He was still very young when his mother passed away, all on a sudden. Never again would he, the child , know the tender, unconditional love that only a mother can give. Never more would he feel her warm and comforting presence – sheltering and caring for him. The shock of such a bereavement has blighted the lives of many a lesser person.

A few years later, came the second shock : when his much older brother – whom he must surely have adored and looked up to – was tragically cut down in the prime of his life, by scarlet fever .

However, through all this tragedy, the one person who emerged as the real hero was his father. Despite age and infirmity, the old man gamely stepped into the breach, to fill the void left by these deaths as best he as could. He nurtured the young lad – being father, mother and brother to him. The Pope’s childhood friend Jerzy Kluger speaks of the Pope’s father with an almost unbounded admiration : how he’d make it a point to keep a spotlessly clean house how he managed to support his son on a very meagre pension by scrimping and saving – very often stitching the clothes his son needed and also of how he’d often regale them with stirring tales of Ancient Greece and Rome. On several occasions, Kluger had even witnessed father and son playing soccer with a rolled up bundle of rags. However, the old man’s health kept failing rapidly. Apparently, just before he died, he made his son promise to take up the priesthood.

Looking back, it is almost as if all his immediate family had died in order that, through their deaths, he might live. However, one can’t help but wonder, if in their very last moments, God had not vouchsafed to each member of his family, a glorious vision of all that lay ahead for the young Karol.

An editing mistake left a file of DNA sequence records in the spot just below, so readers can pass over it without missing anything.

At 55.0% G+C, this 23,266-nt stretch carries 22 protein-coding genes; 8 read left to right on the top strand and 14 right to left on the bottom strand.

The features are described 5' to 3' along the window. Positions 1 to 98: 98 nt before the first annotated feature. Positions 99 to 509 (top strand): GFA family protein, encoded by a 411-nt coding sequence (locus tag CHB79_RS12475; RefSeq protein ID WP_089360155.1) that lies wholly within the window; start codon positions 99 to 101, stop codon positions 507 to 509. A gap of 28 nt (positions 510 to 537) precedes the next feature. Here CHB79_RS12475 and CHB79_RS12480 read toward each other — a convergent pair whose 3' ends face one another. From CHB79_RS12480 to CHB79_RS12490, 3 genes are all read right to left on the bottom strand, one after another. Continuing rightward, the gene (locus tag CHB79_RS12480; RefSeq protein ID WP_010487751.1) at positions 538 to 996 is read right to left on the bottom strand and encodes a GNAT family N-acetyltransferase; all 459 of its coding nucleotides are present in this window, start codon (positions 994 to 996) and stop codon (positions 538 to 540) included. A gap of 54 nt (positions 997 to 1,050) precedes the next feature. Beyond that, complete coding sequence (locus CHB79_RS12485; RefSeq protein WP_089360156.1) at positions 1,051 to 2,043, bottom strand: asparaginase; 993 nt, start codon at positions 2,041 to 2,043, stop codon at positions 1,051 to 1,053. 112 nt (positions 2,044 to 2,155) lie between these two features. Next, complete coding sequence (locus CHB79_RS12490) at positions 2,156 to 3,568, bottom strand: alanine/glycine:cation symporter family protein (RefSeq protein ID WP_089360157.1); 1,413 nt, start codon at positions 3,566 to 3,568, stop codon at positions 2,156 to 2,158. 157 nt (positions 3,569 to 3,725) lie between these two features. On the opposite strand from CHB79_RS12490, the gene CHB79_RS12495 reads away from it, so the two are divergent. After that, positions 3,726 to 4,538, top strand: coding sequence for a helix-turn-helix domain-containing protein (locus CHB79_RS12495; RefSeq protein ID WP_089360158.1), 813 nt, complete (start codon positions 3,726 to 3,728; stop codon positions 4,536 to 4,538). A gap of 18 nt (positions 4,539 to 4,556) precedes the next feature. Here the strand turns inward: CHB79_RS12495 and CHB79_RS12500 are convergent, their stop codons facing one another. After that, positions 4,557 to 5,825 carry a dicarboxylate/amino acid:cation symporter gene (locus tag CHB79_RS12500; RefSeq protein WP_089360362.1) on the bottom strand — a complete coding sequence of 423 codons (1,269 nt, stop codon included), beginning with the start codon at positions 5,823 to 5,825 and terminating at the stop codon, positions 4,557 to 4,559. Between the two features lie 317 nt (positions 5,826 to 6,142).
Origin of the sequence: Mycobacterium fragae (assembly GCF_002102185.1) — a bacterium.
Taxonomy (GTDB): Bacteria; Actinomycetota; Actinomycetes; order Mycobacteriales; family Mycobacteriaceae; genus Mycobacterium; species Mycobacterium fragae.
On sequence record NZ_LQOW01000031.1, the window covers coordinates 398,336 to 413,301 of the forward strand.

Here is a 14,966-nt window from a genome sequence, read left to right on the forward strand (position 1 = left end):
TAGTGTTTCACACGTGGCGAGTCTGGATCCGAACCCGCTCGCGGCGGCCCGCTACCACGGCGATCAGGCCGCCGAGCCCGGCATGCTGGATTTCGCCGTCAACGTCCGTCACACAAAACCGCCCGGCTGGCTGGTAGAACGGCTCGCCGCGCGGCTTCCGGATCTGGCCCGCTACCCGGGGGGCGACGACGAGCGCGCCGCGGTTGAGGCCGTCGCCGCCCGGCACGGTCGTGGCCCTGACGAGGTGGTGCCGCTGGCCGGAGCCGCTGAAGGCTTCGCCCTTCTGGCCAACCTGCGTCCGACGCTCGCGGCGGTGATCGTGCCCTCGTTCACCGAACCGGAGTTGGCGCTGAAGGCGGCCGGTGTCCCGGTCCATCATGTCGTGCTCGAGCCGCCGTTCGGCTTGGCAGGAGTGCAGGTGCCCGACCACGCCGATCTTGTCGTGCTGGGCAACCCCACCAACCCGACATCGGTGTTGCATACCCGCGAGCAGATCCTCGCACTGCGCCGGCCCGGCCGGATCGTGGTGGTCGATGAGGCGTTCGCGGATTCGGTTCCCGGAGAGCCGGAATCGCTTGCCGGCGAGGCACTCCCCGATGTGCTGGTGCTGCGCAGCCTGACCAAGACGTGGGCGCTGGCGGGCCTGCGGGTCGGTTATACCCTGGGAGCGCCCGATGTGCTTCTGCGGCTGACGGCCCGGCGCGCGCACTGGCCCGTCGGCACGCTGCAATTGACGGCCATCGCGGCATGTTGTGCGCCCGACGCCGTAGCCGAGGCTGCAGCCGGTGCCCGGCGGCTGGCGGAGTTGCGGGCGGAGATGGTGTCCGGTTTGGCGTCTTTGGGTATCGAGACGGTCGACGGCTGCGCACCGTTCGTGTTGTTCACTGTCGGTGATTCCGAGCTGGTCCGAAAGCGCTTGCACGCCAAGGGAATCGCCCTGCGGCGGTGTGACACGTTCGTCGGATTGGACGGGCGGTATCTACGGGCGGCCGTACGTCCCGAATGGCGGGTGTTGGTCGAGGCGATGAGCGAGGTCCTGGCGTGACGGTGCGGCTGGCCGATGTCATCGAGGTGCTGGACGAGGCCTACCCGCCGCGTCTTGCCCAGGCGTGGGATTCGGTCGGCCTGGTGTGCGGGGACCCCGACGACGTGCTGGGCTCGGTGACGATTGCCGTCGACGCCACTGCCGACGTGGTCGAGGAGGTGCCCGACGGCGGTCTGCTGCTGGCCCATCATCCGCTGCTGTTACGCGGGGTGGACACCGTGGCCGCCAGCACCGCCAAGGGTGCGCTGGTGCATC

With the death of his father, he was all alone in the world. It is at this juncture that Fate, or the Hand of God – intervened. A tailor, Jan Tirinovsky, spotted him and took him under his wing. In Tirinovsky, young Karol at last came in direct contact with a truly great soul. Tirinovsky was said to be a mystic, with an extremely very rich inner life. Gathering around him a group of young people, he became their friend, father and guide, passing on to them much of his innate spiritual wisdom. He expounded to them the teachings of that great Christian mystic St. John of the Cross and this may well have had a deep and abiding influence in their lives, inducing many among them to dedicate their lives to the service of God. In those, the very darkest years – with deep despair all around and no light at the end of the tunnel – it was Tirinovsky who emerged, to become the young Woyjtila’s mentor and guiding light. And it is he, who has been credited with having inspired the young to find his true calling as a priest.

My final thoughts on the Pope have to do with some very powerful images that linger yet in my mind. Two in particular, stand out from amongst all the others :

One is of him ,old and infirm, being helped into the Grotto of Massabiele. As he sits there, deep in prayer and contemplation, the tears pour down his cheeks. This is the image that affected me deeply when I first saw it – and continues to move me, down to this very day, in more ways than I can imagine.

The other is a much earlier one of him in the prime of his life, addressing a gathering of thousands. In a voice like thunder, he rails at rampant, unbridled Global Capitalism – calling it a monstrous crime against humanity. I can still picture him standing there, tall and erect. His words ring out loud and clear – music to the ears of all the oppressed people’s of the world. It is all the more remarkable, when one realizes that this is the very same person who had brought down an Empire based on the very antithesis of Capitalism. To John Paul II, trivial, empty creeds and shibboleths were as chaff before the wind. He towered far above all such mindless cant. The only thing that really mattered and was of passionate concern to him, was Humanity the fundamental God given right of every man, woman and child to a decent and honourable life.

Alas now, as the saying goes: ‘he belongs to the ages’ – leaving the world a far poorer place, for his passing.

No farewell to him could be more fitting, than the immortal words of Shakespeare on the death of Hamlet:

…’Good Night ,sweet prince,
And flights of angels sing thee to thy rest.’